Misconduct in a business setting may be enough to spur legal action. In some cases, misconduct is used as a reason for firing an employee. For example, executives are not usually classified as at-will employees, so they can only be fired for cause. The termination process will likely require the business to prove that the misconduct that a specific executive has been accused of was committed intentionally.
These kinds of accusations could certainly could lead to a dispute. Say that a CEO says that an executive’s conduct was intentional and should be classified as “gross misconduct.” The executive alleges that there was no ill intent behind their actions. Perhaps they just made a mistake, or maybe they believe they didn’t even do anything wrong. Litigation for wrongful termination or a breach of contract could result.
Has it happened more than once?
Examples of misconduct include things like insubordination, confidentiality breaches, discrimination or harassment, unethical relationships, fraud and theft, or even the use of illegal substances. Determining intent may be different from one case to the next.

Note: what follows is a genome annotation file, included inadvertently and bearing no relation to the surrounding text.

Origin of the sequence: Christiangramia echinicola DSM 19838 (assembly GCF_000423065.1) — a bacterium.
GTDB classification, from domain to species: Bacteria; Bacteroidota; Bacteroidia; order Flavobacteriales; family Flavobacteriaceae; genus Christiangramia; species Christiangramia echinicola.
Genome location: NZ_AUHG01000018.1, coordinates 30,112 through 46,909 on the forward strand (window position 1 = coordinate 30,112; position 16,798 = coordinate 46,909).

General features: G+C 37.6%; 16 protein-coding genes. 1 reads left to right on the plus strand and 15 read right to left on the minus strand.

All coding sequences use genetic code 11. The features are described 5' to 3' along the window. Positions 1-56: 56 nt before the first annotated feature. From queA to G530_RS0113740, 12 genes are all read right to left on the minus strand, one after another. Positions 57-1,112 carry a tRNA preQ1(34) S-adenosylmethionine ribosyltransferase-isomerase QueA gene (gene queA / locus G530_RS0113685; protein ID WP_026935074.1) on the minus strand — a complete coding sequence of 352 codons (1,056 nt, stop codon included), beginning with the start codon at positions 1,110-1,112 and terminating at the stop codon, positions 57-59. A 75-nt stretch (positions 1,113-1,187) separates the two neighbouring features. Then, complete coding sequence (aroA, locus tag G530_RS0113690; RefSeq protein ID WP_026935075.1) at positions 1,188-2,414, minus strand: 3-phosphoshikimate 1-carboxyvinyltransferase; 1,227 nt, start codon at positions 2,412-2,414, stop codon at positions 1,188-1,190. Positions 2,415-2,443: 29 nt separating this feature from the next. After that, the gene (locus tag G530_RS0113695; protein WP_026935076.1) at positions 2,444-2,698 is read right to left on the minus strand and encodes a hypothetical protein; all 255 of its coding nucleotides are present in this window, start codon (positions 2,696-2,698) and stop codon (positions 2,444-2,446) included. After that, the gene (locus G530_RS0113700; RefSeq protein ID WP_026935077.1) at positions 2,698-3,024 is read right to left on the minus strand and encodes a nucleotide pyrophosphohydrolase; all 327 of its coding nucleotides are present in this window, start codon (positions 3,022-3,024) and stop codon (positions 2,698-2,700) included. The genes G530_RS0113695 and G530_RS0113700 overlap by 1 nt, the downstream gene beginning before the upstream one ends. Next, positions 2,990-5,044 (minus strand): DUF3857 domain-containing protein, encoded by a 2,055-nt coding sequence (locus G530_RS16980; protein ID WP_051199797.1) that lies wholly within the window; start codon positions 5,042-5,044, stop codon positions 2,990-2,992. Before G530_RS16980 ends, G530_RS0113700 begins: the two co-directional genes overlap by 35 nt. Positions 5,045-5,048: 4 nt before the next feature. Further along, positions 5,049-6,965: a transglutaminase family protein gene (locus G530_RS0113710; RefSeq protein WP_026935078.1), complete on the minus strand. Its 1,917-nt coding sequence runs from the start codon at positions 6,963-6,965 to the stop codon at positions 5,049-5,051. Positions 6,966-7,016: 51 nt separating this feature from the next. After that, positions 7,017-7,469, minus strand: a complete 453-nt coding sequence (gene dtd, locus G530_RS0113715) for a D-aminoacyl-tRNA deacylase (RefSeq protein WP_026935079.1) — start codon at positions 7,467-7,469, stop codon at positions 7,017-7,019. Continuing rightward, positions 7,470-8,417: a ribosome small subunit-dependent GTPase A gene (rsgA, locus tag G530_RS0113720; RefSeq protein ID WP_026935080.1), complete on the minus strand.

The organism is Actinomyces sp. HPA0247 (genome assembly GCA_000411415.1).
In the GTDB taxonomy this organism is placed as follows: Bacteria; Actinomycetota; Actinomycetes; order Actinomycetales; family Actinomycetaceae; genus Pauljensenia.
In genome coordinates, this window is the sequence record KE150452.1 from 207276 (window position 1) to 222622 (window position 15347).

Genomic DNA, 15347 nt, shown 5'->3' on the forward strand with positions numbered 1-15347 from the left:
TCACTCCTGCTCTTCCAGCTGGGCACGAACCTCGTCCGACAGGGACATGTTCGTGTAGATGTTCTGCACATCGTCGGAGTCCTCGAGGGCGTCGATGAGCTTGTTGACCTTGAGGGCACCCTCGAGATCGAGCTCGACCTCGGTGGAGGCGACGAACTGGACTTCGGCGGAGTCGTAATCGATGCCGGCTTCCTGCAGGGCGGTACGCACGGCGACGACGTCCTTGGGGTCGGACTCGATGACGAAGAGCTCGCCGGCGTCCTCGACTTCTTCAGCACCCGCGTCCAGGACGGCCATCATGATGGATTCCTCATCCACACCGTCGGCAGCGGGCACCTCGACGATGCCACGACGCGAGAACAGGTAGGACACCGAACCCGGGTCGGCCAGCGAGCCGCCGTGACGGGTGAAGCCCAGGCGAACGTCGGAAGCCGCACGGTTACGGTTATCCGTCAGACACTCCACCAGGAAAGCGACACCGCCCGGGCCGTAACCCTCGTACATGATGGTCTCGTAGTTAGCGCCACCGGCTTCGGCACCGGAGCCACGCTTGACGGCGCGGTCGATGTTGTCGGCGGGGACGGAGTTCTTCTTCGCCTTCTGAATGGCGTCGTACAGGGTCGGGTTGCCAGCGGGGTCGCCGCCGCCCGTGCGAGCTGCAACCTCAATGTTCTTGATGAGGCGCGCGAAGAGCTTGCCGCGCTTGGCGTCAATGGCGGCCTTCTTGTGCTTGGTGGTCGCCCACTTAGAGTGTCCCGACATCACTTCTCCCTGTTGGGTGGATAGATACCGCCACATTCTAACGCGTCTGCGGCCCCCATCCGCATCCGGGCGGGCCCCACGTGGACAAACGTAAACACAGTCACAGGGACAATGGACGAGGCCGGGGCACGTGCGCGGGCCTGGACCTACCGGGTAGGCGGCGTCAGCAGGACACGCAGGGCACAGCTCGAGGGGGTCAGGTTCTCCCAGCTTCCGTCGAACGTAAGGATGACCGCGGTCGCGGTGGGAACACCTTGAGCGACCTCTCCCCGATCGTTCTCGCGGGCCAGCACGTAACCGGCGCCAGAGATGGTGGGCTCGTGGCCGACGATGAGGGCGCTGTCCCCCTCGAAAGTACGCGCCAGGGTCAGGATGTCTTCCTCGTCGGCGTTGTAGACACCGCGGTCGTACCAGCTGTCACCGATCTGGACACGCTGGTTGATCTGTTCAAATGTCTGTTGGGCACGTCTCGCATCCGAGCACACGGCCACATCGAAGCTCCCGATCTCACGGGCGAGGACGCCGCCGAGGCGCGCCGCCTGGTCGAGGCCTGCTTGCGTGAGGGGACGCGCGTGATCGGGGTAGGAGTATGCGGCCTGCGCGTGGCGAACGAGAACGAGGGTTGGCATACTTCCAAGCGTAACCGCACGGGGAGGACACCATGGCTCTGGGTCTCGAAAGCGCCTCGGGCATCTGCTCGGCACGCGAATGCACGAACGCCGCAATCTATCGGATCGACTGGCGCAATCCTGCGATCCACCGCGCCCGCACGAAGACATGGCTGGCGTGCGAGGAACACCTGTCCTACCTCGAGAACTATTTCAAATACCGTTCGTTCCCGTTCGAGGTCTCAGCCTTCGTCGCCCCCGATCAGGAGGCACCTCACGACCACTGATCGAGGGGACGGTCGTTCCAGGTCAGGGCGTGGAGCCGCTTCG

One thing to consider is whether the misconduct happens repeatedly. For instance, maybe a worker is always late for their shift, and this is viewed as an act of insubordination. If they are accidentally late one time, that’s much different than if they’re late for the majority of their shifts. This pattern of behavior can show that they are late on purpose.
Did they have something to gain?
Another important question to ask is whether or not an employee would’ve had a reason to act in the manner that they did. What did they gain from their actions, and does their gain show that they may have been working with their own best interests in mind, even as they were committing misconduct?
Say that an employee is accused of theft or fraud. They clearly had an incentive because there was the opportunity for personal financial gain. This isn’t to say that their actions being characterized as intentional misconduct couldn’t have resulted from an accident – such as an employee absentmindedly transferring funds into the wrong account – but the incentives resulting from the infraction certainly helps to paint a picture of why it may have occurred.
Determining whether instances of alleged business misconduct were intentional is a complex undertaking, as every case is unique. Those affected by such allegations – companies and their employees alike – can benefit from seeking legal guidance to better understand their rights and options.